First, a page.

As a result of the 1937 Act, research into the medicinal benefits of cannabis came close to a full stop for decades in America.
1940: CBD Discovered
Despite the near halt in medicinal cannabis research after the 1937 Act, one chemist across the Atlantic Ocean was working away in his lab on the brink of discovery. Nearly 100 years after Irish physician O’Shaughnessy published his first study, British chemist Robert S. Cahn’s medical studies revealed the presence of chemical compounds within the cannabis plant. He made the first discovery of an individual cannabinoid when he reported the one part of the structure of Cannabinol (CBN). In 1940, he identified this compound as fully formed cannabinol.
That same year, after Cahn’s discovery in Britain, an American chemist named Roger Adams made another discovery at the University of Illinois. Adams successfully isolated the first cannabinoid called Cannabidiol, otherwise known as CBD. He later discovered tetrahydrocannabinol (THC). However, CBD and THCs structures weren’t fully understood until the 1960s.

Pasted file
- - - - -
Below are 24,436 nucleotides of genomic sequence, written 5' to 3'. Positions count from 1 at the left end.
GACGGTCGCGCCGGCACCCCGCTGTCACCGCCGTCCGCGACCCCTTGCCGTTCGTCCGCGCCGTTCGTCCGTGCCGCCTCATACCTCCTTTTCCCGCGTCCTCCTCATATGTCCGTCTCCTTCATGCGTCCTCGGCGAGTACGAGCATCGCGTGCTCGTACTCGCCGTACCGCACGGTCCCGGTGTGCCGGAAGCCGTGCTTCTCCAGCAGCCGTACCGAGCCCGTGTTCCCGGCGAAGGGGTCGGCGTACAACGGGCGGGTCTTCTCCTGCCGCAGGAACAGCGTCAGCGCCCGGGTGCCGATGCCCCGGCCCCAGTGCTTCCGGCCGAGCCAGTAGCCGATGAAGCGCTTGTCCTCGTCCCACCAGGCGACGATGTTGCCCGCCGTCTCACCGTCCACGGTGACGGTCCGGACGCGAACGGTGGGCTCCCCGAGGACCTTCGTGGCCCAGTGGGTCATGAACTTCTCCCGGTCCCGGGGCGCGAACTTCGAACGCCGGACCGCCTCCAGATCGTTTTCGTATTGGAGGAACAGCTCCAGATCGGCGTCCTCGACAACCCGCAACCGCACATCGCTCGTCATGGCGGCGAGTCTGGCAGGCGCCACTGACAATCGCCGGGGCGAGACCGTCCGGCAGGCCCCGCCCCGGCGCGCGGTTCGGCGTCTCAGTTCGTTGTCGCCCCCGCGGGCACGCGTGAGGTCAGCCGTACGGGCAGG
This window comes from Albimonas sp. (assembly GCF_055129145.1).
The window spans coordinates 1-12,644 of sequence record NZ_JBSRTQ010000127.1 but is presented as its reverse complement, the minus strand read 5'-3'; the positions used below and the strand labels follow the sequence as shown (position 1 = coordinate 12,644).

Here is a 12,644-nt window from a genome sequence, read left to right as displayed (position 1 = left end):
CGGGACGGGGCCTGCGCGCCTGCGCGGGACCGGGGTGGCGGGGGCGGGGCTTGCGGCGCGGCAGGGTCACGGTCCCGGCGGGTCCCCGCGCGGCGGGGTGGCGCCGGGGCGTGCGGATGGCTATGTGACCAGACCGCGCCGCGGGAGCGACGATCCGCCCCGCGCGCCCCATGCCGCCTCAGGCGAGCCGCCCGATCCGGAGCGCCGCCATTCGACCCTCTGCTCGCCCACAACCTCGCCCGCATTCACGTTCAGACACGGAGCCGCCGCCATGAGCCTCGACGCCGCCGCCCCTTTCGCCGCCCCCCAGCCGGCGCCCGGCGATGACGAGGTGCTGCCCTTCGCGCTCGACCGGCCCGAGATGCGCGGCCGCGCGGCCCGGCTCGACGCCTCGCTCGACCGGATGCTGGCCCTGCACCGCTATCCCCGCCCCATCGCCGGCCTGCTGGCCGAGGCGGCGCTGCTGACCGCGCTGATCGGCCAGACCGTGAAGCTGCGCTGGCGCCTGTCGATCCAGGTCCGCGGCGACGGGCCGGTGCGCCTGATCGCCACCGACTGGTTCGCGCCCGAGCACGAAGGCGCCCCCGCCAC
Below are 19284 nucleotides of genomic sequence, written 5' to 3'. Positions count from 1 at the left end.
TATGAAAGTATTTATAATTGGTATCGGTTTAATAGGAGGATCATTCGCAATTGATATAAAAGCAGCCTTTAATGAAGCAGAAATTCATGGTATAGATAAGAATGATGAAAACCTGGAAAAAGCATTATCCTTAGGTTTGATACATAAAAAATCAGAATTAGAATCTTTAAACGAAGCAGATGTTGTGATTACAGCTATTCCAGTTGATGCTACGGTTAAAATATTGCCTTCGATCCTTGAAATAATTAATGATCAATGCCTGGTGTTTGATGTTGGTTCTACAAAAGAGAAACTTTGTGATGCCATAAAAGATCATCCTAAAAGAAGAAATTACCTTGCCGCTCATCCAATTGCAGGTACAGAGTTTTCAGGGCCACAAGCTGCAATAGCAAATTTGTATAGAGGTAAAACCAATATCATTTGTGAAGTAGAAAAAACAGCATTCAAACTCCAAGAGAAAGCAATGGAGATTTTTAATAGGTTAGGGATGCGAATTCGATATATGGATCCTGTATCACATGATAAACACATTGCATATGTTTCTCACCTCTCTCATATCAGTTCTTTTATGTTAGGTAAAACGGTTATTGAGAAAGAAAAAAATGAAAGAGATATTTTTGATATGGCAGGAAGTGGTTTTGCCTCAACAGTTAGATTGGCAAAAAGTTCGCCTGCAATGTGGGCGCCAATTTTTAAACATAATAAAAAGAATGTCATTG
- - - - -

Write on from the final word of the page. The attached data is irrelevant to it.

1964: CBD & THC Finally Understood
Throughout the beginning stages of cannabis research, physicians and scientists had limited understandings of the cannabinoid structure and biological composition. Due to this, medical researchers couldn’t figure out which compound was causing the ‘high effect.’
It was in 1963 that Israeli chemist, Dr. Raphael Mechoulam, discovered successfully understanding the effects of individual cannabinoids. He was finally able to identify the full stereochemistry of CBD.
One year later, in 1964, Dr. Mechoulam discovered the stereochemistry of THC. It was this discovery that revealed the different effects between the two cannabinoids CBD and THC. Mechoulam found that THC was the cannabinoid responsible for causing the mind-altering ‘high’ effect, not CBD.